One year after the groundbreaking New York Times exposé about Harvey Weinstein, Amanda Palmer and Welsh songwriter Jasmine Power have released a powerful video accompaniment to their protest song, “Mr. Weinstein Will See You Now.” The totally crowdfunded video (all profits are being donated to #TimesUp) is a female tour de force, directed by Noemie Lafrance, shot with an all-woman cast and crew, and featuring sixty women artists. It’s NSFW—shots include full-nudity and implicit assault. It’s a tough but essential watch. Shots of solemn, white Oxford-clad women alternate with anguished dance. As the final shot expands to a full choir, the sorrow—and defiance—is palpable. BUST spoke with Palmer about #MeToo and the difficult, but necessary, process of making this vision a reality.
“Mr. Weinstein Will See You Now” features the work of more than 60 women and the video concludes with a choir; why was it important to have such a strong collective, female presence?
This moment in time and the progress that we are just beginning to grasp is so clearly about the power of the collective. So while we could have choreographed a video with five killer professional dancers, the sheer force of the number wouldn't have been an ingredient. It's also always important for me to include my community in what I make. This story isn't just my story—it's theirs. I come from a punk and performance art background, and it's always important to me that we all create together. I believe that everybody should be involved in making art, not just the so-called "professionals." So a lot of the women you see in the video have literally never been in front of a camera before, much less naked and raging in front of a camera. And there's something innately powerful about giving all these women a chance to be on the other side of the screen. It reflects what's been happening in the #MeToo era in general: women at every level are grabbing back the narrative, and the very platforms in which that narrative gets told.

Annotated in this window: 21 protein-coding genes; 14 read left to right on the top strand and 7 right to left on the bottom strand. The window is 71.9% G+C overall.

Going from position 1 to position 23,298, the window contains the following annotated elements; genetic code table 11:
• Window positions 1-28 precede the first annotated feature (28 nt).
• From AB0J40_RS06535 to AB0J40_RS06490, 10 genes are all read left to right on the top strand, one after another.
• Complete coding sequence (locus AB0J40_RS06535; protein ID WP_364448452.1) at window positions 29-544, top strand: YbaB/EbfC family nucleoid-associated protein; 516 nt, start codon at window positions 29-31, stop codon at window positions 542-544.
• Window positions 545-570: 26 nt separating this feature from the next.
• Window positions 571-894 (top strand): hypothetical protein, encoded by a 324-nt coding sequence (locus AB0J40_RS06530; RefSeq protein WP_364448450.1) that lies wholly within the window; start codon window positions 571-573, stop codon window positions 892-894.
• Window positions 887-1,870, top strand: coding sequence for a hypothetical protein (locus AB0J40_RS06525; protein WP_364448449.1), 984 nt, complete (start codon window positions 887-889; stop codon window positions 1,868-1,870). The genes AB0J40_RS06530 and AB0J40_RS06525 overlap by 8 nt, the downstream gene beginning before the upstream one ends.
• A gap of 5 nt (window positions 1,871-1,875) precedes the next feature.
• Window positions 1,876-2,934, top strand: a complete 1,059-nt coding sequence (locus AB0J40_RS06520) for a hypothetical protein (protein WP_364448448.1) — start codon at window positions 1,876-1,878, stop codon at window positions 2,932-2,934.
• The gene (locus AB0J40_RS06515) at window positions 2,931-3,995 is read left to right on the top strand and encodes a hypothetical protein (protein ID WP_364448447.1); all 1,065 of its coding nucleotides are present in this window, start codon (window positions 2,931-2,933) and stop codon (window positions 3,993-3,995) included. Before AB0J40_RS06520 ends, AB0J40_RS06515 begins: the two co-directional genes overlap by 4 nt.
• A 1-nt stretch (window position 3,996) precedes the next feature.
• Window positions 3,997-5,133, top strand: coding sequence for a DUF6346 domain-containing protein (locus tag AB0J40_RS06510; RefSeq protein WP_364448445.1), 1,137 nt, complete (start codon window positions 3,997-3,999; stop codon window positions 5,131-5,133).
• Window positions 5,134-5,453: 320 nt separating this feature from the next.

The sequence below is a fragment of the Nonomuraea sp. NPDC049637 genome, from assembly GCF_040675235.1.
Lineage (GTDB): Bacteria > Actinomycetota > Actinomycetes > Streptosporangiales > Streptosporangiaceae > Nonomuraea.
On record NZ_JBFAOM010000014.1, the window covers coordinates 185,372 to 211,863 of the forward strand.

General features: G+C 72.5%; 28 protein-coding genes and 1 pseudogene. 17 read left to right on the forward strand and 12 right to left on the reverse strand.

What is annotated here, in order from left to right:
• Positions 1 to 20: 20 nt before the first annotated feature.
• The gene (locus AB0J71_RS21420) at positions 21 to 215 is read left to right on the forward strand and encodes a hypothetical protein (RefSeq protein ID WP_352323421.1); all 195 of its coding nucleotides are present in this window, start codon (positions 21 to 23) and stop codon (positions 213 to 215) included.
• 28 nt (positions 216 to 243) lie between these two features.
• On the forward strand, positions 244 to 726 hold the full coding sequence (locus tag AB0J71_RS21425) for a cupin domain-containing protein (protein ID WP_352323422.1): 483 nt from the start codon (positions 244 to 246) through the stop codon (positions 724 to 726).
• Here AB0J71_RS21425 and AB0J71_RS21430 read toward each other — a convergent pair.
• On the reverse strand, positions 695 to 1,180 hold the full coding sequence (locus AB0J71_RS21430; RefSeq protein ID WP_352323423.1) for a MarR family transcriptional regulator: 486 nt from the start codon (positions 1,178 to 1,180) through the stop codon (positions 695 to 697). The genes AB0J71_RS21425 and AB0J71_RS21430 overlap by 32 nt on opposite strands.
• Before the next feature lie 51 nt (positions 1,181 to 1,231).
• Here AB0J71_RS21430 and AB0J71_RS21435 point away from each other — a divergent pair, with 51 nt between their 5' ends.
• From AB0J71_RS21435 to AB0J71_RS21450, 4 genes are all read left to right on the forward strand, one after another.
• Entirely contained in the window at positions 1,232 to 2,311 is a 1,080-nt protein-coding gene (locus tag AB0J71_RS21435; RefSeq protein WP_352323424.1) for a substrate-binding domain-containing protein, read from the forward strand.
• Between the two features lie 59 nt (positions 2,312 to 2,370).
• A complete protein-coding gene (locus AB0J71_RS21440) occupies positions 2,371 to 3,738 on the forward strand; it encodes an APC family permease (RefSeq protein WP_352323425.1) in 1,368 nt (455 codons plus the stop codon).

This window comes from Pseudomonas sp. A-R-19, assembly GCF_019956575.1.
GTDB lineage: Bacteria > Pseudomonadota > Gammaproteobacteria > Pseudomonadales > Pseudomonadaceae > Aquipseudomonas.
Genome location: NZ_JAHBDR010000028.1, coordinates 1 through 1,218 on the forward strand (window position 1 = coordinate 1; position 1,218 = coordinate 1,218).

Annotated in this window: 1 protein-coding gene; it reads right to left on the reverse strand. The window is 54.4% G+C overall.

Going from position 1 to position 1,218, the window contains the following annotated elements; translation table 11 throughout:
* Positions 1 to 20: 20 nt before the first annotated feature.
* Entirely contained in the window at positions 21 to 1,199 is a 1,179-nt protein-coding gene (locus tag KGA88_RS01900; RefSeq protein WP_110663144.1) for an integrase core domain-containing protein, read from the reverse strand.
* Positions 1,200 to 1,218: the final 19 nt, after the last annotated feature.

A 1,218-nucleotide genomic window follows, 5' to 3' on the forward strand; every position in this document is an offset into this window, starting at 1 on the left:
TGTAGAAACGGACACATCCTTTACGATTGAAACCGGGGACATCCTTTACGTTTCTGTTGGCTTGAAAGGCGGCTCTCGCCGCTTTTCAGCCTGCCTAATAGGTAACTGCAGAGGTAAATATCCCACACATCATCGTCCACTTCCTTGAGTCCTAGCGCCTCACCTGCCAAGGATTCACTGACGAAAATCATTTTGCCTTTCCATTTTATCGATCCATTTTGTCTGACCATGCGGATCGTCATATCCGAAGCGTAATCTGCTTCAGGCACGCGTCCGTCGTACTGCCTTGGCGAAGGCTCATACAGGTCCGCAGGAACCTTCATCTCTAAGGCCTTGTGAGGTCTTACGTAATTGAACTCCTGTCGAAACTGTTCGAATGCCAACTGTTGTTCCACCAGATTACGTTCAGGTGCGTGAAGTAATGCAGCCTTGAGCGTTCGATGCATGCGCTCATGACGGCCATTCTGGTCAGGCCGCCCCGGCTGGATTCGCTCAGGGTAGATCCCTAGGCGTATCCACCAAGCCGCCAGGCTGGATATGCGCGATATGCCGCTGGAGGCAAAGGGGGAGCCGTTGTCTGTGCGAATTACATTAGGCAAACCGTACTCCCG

So, the video was totally crowdfunded—how does that interact with the video’s narrative or themes?
The fact that this video was crowdfunded is essential. People are so used to seeing content appearing on their screens that they don't often think about where the funding comes from, and most musicians are still very loathe to express how the art-sausage gets made. Every time you see an expensive video, that money had to come from somewhere, and videos themselves don't earn any money. No major label would have ever funded this project. I was on a major label for many years and I have friends who still have to do battle in giant boardrooms to convince a bunch of men that their ideas are worthwhile. I don't want to work in conditions like that—it's why I went indie ten years ago. I would also never let corporate dollars fund a piece of work like this. I mean, I'm from the '80s and '90s and still believe that selling out is real. I think that having Dove Soap or Mac Cosmetics fund art like this literally undercuts the point of the art.